I have been hired by several clients in what appears to be a recurring theme related to “proving” in some type of civil court proceeding that the client’s income is or is not above/below a certain number. Clients that have engaged me for such services have come from Cincinnati, Miami, Dallas, and several other large cities in the U.S.
Generally, the typical situation is as follows: the taxpayer had not filed taxes for a given number of years. Then, a former business partner, large vendor/customer, former spouse, or other third party takes my client to court for damages or other assessments. The client is concerned with showing that his income is below a certain level and therefore unable to pay the damages being brought.
This is typically the case with self-employed individuals, as a standard W2 employee has income that is clearly discernible through reading their W2 or income transcript provided by the IRS through form 4506-T. The question for these self-employed individuals then is: how much income was earned after expenses?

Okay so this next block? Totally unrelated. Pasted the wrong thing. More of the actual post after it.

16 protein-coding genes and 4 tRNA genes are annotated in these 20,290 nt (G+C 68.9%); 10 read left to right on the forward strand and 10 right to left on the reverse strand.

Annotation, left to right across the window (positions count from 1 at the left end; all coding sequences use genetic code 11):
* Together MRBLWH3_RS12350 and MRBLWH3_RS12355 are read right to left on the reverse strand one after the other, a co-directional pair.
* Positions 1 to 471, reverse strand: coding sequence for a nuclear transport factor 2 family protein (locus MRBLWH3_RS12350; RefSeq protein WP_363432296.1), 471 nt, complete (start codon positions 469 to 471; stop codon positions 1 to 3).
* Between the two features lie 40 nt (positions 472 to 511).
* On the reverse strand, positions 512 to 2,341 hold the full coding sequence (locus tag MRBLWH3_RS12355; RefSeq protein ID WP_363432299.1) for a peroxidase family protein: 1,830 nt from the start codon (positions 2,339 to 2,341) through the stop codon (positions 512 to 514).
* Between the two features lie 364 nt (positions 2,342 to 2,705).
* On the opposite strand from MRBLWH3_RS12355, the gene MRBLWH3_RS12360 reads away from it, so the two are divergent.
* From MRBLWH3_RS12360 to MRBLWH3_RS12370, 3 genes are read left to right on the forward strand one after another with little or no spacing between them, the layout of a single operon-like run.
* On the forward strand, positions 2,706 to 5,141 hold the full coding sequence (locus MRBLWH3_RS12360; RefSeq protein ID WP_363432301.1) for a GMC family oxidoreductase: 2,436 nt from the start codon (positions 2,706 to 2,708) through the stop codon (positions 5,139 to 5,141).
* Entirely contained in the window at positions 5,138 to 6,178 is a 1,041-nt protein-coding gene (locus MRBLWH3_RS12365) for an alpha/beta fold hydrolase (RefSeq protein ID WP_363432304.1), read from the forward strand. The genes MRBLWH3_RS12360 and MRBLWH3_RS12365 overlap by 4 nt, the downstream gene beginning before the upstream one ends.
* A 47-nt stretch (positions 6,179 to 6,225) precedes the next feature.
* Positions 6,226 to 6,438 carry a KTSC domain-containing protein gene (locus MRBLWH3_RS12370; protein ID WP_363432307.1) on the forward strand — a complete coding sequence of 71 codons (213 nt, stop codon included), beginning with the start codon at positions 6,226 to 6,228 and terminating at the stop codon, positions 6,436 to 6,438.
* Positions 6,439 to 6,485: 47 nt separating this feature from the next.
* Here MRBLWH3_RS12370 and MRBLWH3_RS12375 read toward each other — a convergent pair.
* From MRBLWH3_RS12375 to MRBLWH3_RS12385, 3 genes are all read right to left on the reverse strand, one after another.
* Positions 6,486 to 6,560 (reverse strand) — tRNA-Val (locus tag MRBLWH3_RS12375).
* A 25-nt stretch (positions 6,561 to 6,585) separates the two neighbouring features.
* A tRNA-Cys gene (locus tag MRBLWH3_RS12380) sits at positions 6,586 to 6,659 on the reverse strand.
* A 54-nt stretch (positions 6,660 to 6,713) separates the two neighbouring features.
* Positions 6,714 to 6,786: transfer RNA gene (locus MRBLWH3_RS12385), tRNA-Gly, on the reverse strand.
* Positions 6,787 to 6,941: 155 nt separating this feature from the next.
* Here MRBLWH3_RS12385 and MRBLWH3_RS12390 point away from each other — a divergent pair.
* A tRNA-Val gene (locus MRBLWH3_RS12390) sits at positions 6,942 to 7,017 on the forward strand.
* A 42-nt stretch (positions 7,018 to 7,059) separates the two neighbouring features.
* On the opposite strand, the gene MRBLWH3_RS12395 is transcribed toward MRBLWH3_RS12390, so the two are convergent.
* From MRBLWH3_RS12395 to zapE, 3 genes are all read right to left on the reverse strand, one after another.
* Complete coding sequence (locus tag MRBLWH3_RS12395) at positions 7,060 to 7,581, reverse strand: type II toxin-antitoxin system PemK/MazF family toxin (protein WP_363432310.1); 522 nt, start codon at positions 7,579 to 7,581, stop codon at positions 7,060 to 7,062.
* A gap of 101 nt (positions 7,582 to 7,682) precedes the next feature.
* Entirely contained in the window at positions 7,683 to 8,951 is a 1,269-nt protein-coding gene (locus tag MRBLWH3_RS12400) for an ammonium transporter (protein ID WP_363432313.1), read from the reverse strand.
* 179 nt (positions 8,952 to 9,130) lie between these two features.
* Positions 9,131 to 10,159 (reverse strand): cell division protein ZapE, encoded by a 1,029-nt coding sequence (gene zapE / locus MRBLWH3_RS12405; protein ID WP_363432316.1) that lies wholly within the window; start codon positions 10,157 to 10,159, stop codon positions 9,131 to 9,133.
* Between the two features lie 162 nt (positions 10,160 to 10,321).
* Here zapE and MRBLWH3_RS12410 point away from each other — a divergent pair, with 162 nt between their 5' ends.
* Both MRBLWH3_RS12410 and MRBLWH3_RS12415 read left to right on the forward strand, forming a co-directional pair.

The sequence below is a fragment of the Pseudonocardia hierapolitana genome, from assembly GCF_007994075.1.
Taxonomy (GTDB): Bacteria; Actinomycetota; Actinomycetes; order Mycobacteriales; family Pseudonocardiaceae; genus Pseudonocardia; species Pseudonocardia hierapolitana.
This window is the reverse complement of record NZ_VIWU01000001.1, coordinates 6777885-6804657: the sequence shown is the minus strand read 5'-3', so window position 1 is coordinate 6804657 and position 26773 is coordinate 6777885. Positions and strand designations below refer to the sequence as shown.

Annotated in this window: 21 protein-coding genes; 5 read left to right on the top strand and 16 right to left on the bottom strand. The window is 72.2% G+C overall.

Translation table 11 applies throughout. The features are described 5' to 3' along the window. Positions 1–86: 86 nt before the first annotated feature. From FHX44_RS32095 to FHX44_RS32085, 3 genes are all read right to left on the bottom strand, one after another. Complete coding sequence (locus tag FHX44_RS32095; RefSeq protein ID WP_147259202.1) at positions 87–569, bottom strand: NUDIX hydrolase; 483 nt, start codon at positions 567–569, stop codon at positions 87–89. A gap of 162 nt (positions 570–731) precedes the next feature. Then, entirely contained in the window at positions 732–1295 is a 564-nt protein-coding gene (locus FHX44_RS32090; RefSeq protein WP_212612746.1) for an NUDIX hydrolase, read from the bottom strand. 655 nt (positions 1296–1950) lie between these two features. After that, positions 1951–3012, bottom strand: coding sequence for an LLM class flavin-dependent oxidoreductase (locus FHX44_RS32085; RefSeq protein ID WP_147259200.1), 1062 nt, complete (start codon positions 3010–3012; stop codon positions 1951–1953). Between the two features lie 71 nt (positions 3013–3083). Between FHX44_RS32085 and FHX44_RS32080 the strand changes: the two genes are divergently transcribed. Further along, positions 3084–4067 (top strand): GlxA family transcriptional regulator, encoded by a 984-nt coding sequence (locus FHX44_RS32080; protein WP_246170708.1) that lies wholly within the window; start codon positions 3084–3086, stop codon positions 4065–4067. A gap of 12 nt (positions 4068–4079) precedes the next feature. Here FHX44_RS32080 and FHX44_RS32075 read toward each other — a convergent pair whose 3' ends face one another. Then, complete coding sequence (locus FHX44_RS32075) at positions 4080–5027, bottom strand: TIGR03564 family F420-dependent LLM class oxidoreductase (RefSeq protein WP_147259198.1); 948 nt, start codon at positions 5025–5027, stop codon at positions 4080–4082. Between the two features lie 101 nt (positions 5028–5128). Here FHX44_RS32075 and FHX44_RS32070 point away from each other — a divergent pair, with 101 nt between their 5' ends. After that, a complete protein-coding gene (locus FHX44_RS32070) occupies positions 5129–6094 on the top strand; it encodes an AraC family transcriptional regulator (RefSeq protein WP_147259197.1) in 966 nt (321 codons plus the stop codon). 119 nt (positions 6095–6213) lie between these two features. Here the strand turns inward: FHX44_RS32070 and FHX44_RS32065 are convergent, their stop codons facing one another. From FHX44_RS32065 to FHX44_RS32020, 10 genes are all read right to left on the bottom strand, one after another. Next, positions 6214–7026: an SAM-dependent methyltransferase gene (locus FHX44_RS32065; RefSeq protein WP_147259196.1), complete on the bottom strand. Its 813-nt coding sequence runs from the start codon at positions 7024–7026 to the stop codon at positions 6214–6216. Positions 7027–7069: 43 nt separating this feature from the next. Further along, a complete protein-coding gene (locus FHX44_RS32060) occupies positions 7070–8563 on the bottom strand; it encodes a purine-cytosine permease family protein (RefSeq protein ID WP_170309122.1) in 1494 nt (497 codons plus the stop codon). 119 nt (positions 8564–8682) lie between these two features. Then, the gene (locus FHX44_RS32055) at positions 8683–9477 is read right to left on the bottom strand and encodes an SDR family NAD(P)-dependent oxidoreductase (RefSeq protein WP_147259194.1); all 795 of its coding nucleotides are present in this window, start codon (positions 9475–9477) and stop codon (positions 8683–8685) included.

The schedule that will show this computation is schedule C of form 1040 (as well as a possible depreciation form, if they also own capital assets that are being depreciated to arrive at schedule C income after depreciation/amortization).
Below is an example of a simulated schedule C form showing income and expenses to arrive at net income earned from business. The example also shows the depreciation deduction on line 13 of Par II:
The best-practice way to corroborate the argument made by the client (if the circumstances seem suspect) is to obtain bank account statements from the client and use the information within to create an income statement or tax return using the data directly from the bank. Chase, for example, has a feature where you can invite your accountant to download data.
I have been engaged to not only provide the requested year(s) of tax returns, but also write letters on CPA letterhead explaining what procedures I took to arrive at the numbers on the return. These statements have at times been notarized per request of the client’s attorney.
The following article here brings up confidentiality concerns when tax returns are brought into a court case as evidence. However, they seem to be many parties’ idea of a substantive way to corroborate income earned, and therefore, necessary when making a decision to assess damages.